“I sure wish some college students would come to our church! What should I do?”
I recently had lunch with a Japan Baptist Union pastor who, a few years ago, accepted a call to a small congregation within walking distance of Kanto Gakuin University, where I serve as chaplain. This pastor has a heart to share the gospel with students, and was looking for some ideas about where to start in student ministry.
Over a lunch of tasty sushi, I heard this church’s story. The church has been in the neighborhood for decades, and a handful of people attend every week—but the congregation doesn’t include any KG students. Space is extremely limited—the church has a small sanctuary (about the size of a large American living room) on the second floor of a rented building, and that’s about it The church has no on-going outreach programs, and maintains a “traditional” style of worship—meaning lots of hundred-year-old hymns played on a thirty-year-old electric organ.
“Hmm…” I thought as I listened.
This is not the first time I’ve been a part of this kind of conversation. We have lots of great younger pastors to work with in the Japan Baptist Union, but they face a real battle when trying to grow their churches. Building relationships with youth requires lots of planning, program models are not easy to come by, ministry space is limited, and congregational inertia sometimes keeps churches from creating worship & fellowship opportunities that youth feel are “real.”
The good news is that this pastor is not discouraged! With faith in God this young leader is yearning to move this congregation towards a new future—one that will require some change, but bright with possibilities, nonetheless. I’d ask you to pray for this little church right now as you read, and pray for its pastor, Rev. Toda.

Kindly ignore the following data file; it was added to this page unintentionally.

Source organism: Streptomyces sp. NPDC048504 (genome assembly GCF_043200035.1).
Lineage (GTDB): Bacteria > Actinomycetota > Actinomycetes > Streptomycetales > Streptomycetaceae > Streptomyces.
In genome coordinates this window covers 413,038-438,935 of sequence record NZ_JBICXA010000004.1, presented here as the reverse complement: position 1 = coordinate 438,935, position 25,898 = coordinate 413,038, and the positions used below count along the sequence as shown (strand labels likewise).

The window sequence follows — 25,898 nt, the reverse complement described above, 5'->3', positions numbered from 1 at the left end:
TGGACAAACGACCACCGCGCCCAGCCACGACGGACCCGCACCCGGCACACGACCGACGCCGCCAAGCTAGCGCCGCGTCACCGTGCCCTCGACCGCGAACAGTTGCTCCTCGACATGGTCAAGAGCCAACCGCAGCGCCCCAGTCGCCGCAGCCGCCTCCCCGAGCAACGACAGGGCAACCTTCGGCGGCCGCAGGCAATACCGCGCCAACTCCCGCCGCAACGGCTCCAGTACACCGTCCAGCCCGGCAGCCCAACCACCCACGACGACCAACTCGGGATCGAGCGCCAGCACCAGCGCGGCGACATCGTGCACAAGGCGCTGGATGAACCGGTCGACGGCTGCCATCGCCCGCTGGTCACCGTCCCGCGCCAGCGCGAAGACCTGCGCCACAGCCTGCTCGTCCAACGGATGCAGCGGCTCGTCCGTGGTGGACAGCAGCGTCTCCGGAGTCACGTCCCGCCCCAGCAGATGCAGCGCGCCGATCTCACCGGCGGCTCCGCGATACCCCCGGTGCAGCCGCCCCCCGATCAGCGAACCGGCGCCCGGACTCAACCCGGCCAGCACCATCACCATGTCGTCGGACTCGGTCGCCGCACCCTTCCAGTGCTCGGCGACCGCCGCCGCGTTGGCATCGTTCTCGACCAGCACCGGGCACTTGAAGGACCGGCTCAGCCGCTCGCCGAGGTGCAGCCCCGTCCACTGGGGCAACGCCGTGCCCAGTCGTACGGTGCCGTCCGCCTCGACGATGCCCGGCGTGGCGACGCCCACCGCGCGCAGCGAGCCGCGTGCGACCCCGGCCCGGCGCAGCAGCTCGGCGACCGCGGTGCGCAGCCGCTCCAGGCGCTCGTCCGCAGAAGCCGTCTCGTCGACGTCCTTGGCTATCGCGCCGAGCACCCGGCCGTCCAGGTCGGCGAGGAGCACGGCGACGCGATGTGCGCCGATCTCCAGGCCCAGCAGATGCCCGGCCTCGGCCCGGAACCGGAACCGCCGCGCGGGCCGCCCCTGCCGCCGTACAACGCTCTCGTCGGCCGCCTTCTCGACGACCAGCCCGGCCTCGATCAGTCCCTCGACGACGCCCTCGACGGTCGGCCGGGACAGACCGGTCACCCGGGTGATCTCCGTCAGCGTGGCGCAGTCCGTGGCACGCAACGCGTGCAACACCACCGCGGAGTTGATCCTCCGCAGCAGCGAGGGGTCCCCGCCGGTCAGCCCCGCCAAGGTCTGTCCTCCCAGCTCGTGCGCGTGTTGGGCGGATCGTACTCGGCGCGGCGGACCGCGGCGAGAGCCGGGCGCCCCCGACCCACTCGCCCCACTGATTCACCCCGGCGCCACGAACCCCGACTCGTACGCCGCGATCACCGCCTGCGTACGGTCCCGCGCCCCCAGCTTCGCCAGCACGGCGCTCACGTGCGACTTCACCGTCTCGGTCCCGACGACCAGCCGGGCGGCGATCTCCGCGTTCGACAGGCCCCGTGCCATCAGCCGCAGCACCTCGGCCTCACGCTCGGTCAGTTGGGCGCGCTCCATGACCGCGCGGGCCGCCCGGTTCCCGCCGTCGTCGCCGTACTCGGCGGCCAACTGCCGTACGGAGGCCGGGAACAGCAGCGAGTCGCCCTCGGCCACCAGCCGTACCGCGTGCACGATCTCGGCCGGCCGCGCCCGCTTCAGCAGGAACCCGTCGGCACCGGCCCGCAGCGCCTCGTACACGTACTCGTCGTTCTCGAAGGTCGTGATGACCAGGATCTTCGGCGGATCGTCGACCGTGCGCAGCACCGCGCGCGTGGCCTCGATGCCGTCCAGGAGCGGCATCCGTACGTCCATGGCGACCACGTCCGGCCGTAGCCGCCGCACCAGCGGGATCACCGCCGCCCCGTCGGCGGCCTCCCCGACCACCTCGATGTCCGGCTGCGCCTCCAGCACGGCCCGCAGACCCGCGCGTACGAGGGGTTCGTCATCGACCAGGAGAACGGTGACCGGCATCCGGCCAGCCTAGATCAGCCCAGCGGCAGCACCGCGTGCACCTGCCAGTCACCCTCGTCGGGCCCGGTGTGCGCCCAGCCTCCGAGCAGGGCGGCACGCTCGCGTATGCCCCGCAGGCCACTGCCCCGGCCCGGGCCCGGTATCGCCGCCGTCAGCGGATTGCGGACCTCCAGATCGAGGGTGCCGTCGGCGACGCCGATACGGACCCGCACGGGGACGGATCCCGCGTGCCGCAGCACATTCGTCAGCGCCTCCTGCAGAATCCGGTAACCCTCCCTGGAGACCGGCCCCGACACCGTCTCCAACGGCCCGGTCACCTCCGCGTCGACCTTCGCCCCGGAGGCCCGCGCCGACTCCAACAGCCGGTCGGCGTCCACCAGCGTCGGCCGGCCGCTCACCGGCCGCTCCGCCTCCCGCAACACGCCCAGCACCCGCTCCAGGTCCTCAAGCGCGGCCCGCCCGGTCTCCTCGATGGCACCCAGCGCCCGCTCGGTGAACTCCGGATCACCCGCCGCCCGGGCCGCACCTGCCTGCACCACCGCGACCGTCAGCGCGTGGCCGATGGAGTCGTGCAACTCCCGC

Being a chaplain affords me lots of opportunities to minister directly to students—and I’m thankful for each of those. But I also realize that students need to find strong communities of faith that can meet their needs. We chaplains need strong churches for our work to bear fruit. So please lift up a prayer for our partner churches in Japan!
In 2008, in addition to normal chaplaincy work, I was blessed with the opportunity to cooperate with one Yokohama church in developing a ministry to KG students, and we helped another parachurch campus ministry set up a work among Kanto Gakuin students. But it’s taken a while to build a vision for student ministry among our Japan Baptist Union partner churches. So continue to keep us in your prayers, that we may be guided by God’s Spirit as we try to encourage JBU pastors to minister more effectively to the young people we’ve been entrusted with!
Shalom to You!
Dwight & Kari Davidson